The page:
Low Sizergh Farm on the edge of the Lake District prepares for Christmas

PUBLISHED: 00:00 04 December 2019

Sizergh Barn is ready for Christmas

Sizergh Barn is ready for Christmas

not Archant

Christmas is a busy time at the National Trust’s Low Sizergh Farm and the family who farm the land know they are a tradition for many other people.

The Park family by the Christmas yew tree on Boxing DayThe Park family by the Christmas yew tree on Boxing Day

Christmas started a long time ago for the Park family - they know they have an important role to play in the festive traditions of lots of other people.

Marjorie and John have been at the 341-acre Low Sizergh Farm since 1980 and now their son Richard and his wife Judith run the farm. Richard's sister Alison looks after the farm shop and café where people can find farm grown organic produce and high-quality food from other local producers. A third generation is also involved as Richard and Judith's son Matthew farms with them and Alison's son Joe is part of the kitchen team in the café.

There has been a farm on the site, providing food for the estate, since the 13th century. Today, there are 200 sheep and 170 cows and the latter's organic milk is sent to a cooperative and made into ice-cream and cheese. Raw, organic milk is also available from a vending machine.

The 1,600-acre Sizergh estate has been in the hands of the Strickland family, for more than 700 years. In 1950, they gifted the estate, which includes the family home, Sizergh Castle, and three farms, to the National Trust.

Richard in the snowy fieldsRichard in the snowy fields

Food defines the seasons on a farm and Alison says Christmas preparations began in the autumn. Apples from the orchard were made into spiced apple chutney and damsons were turned into jam, damson cheese and pickled and put into sausage rolls. Alison says the damson cheese, a set jelly, tastes divine with a deeply flavoured hard cheese on a festive cheeseboard. They also made mincemeat, for mince pies and for sale in the shop, which this year includes mulled gin by local spirit-maker, Shellys Drinks, due to a fortuitous over-order last year.

The farm is next to the A591, taking visitors to the Lake District, and Alison adds: 'At this time of year people like to use local ingredients to make celebration meals that bit more special. I think the farm shop, friendly staff and its setting, creates a bit of seasonal magic.

'It's lovely to have become part of our customers' holiday tradition. People pick up their orders and turkey on the way to relatives. Our turkeys come from Yorkshire, where they are raised outdoors on a diet of fresh herbs and grass, making them award winning top turkeys. One year a couple walked for many miles through deep snow to collect theirs. Fortunately, my dad was on hand to take them, and their turkey, home again.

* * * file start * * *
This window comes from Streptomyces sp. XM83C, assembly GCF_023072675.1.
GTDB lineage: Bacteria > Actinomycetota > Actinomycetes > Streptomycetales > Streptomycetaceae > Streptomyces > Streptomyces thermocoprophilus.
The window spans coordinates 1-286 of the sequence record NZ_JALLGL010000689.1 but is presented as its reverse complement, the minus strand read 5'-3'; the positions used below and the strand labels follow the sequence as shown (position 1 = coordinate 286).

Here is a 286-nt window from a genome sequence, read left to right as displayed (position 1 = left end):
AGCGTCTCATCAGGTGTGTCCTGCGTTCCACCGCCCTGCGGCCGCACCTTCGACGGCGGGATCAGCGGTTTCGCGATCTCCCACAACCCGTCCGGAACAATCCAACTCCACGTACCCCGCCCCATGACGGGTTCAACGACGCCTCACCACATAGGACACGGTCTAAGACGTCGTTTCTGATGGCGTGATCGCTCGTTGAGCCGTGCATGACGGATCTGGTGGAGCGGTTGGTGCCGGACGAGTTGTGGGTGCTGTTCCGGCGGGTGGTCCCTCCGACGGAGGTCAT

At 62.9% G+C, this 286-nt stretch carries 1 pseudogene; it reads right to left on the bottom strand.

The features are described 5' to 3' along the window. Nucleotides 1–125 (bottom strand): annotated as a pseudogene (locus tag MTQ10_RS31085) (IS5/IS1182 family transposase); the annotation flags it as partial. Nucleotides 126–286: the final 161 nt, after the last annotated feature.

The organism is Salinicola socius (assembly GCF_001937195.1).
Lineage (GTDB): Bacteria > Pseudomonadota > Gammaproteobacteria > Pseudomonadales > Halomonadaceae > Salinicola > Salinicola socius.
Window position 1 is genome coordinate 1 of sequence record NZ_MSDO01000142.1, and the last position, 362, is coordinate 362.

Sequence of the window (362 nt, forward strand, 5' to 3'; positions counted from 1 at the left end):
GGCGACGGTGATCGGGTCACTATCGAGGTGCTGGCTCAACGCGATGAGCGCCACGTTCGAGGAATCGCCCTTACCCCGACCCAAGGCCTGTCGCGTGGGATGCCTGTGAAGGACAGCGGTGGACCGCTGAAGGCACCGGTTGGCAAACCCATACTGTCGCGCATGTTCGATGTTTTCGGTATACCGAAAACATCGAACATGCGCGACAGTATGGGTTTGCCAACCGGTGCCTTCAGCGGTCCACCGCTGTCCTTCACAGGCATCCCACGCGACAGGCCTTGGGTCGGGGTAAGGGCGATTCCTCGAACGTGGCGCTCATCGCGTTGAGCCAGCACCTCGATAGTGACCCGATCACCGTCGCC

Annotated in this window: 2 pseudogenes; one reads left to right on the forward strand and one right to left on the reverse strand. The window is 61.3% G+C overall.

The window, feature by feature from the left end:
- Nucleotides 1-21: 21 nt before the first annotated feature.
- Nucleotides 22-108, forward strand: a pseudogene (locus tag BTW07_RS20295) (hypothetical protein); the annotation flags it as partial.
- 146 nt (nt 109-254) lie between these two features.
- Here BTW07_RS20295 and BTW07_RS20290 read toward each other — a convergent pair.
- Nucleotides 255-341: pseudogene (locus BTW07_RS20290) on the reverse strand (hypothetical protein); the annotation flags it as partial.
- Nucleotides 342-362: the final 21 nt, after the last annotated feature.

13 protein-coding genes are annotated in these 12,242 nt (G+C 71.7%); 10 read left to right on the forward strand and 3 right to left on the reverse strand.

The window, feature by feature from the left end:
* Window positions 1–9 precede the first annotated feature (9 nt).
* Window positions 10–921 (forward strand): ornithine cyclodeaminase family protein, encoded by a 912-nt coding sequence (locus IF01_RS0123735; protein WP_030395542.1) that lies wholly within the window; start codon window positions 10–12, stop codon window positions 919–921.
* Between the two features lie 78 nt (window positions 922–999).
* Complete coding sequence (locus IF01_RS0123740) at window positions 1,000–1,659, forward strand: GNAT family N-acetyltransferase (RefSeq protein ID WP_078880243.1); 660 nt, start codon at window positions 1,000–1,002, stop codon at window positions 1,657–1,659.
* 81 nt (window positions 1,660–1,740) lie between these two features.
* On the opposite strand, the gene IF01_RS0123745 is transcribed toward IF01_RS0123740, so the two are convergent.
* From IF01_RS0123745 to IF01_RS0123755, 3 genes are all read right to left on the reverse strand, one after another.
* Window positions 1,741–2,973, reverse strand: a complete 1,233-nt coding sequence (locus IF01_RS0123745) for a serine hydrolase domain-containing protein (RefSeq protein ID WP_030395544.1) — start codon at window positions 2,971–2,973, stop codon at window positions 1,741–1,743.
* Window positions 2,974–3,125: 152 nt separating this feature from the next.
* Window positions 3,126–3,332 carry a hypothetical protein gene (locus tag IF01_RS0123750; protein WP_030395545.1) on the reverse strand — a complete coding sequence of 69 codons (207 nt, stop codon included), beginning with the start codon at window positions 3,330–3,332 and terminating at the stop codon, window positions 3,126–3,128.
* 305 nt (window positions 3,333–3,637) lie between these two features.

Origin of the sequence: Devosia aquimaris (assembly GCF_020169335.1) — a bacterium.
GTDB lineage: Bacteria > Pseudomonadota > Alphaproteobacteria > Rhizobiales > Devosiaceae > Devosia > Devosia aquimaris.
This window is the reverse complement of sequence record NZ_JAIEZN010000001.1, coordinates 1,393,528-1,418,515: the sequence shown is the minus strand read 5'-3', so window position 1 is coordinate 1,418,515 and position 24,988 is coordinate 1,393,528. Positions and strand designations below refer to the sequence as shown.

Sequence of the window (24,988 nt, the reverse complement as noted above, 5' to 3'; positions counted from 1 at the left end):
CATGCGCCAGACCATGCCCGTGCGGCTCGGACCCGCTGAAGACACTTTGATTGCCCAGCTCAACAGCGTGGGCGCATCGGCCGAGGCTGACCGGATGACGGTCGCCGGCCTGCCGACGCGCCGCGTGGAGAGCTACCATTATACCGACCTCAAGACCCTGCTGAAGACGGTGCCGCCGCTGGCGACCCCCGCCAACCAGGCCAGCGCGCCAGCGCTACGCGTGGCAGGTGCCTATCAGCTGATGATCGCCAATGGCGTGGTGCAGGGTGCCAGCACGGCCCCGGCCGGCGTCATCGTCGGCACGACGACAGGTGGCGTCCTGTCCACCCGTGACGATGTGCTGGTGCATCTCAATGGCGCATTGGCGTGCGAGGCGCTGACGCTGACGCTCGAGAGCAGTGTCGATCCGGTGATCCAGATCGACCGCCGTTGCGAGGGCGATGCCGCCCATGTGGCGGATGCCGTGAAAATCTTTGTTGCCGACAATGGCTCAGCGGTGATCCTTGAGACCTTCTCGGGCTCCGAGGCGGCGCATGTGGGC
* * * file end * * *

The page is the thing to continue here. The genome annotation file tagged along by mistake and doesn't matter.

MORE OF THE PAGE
'Cheese is one of the best things about Christmas food, and we are known for our splendid cheese counter. Chris Sandham, a long-standing and much respected Lancashire cheesemaker, makes our own Kendal Creamy from our organic milk. It is always worth knowing where the milk has come from as milk from cows grazed on the fells in this area makes quite a different cheese from that made from cows grazing on the Solway, for instance.'

When the family do stop for Christmas, they have some traditions of their own to be followed. 'When I was little there was an agonising wait before we could open our presents,' Alison adds. 'Jobs like milking the cows, sorting out their feed and bedding had to be done first. Now, my brother admits that milking the cows on Christmas Day is actually quite a pleasure, even at 4.30am. The road is quiet and as long as there are no animal ailments, frozen pipes or machine breakdowns to sort, and the essential jobs are done, then it's into the farmhouse for a big breakfast.

'On Boxing Day there's a yew tree on the Sizergh estate that dates from Roman times that we like to visit. When the kids were little they were not always up for a walk, but when we would leave the path and head into the wood to seek it out, everyone became quiet. Its girth alone, which is about 10 meters, silenced any remaining chuntering and urged us to join hands around its trunk.'

The family regard the period between Christmas and New Year as down time. As long as "nowt dees or takes any 'arm", things are taken a bit easy on the farm says Alison and duties are shared out. Richard and Judith's daughters Hannah and Emily are assigned jobs if needed and Paul Seward, who has worked on the farm since he was 16-years-old, is integral to day-to-day life. His long service was recognised with an award from the Westmorland Agricultural Society.

Low Sizergh's farm shop, café and trail is open every day except Christmas Day, Boxing Day and New Year's Day. For opening times and other information, including details of the Christmas food orders visit lowsizerghbarn.co.uk.

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